Please or Thanks?

Bill Rogers (2007)- Education Consultant and Author of Behaviour Management-A Whole School Approach and Mark Davidson (2009)- Manager of the classroom profiling program-Education Qld, believe that saying 'thanks' instead of 'please' provides students with the belief that you aren't asking them to do something but have already thanked them for doing it......confused?

Here is an example:-

"John, ...(pause), looking here, Thanks"

This does three things:-

1. You have already gained John's attention by addressing him by name.

2. By saying 'thanks' instead of 'please' you have already given him the expectation that he will do as you have asked, as you have already thanked him for complying.

3. Rogers (2006, p.4) believes that 'The tactical pause' is one of the most effective strategies you can use:- The effect of the pause is important, as John will have to take a couple of seconds to realise you have called his name, and so by pausing it allows him to hear the next few words that you are saying.

Here is another example:-

"Mary...(pause) that paper needs to go in the bin, thanks.

Mary can't argue with you because you haven't given her the opportunity to respond. You are not 'asking' her to pick up the paper, you are expecting her to pick up the paper and you have already thanked her for doing so.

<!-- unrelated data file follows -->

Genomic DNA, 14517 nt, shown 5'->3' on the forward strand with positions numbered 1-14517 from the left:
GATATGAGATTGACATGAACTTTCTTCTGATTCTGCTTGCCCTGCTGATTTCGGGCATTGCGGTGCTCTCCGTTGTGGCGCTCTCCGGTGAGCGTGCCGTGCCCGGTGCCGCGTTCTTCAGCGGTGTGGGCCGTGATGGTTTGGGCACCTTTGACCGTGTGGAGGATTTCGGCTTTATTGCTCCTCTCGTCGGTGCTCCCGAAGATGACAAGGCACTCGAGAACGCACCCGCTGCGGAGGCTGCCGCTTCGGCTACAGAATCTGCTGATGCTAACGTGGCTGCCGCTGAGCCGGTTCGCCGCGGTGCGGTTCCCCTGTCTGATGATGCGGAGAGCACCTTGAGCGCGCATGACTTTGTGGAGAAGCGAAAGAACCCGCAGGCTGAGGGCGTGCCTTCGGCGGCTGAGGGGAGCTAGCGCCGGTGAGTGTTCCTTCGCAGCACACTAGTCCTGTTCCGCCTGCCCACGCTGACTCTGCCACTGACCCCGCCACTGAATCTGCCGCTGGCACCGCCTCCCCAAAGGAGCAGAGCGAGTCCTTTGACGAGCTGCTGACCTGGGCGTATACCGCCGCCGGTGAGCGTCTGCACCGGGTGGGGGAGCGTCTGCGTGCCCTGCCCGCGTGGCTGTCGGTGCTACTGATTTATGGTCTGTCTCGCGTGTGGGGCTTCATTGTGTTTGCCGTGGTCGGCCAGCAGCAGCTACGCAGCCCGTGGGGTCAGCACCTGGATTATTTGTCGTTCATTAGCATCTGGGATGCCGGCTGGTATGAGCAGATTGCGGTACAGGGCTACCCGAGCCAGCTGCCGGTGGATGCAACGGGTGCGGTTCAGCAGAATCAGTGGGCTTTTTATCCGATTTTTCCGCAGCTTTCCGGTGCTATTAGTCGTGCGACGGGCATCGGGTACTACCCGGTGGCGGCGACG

Try this one:-

"Greg...(pause) here thanks."

Again you are not asking Greg to come to you, you expect him to come to you, and by already thanking him he really doesn't have a choice.

By saying please you are asking (pleading) him to do something, this gives the student many opportunities to say no or simply not comply.

Let's look at the same examples as above but saying please.

"John, please look here"

Saying it like this, John can simply ignore you ( and probably will). You are asking him to look at you and this gives him the choice to comply or not.

"Mary, could you please pick that paper up and put in the bin."

Mary will probably argue that the paper isn't hers, that she didn't put it there, or she will simply ignore you. This will lead to         " Mary, I told you to pick up that paper!" and Mary retaliating with an argument.

"Greg, could you come here please."

This gives Greg the chance to say No! ( or possibly even worse). If Greg thinks he is already in trouble with you, then he is already less likely to comply to your pleading.

Good luck, I'm sure you will be pleasantly surprised at how effective this is.

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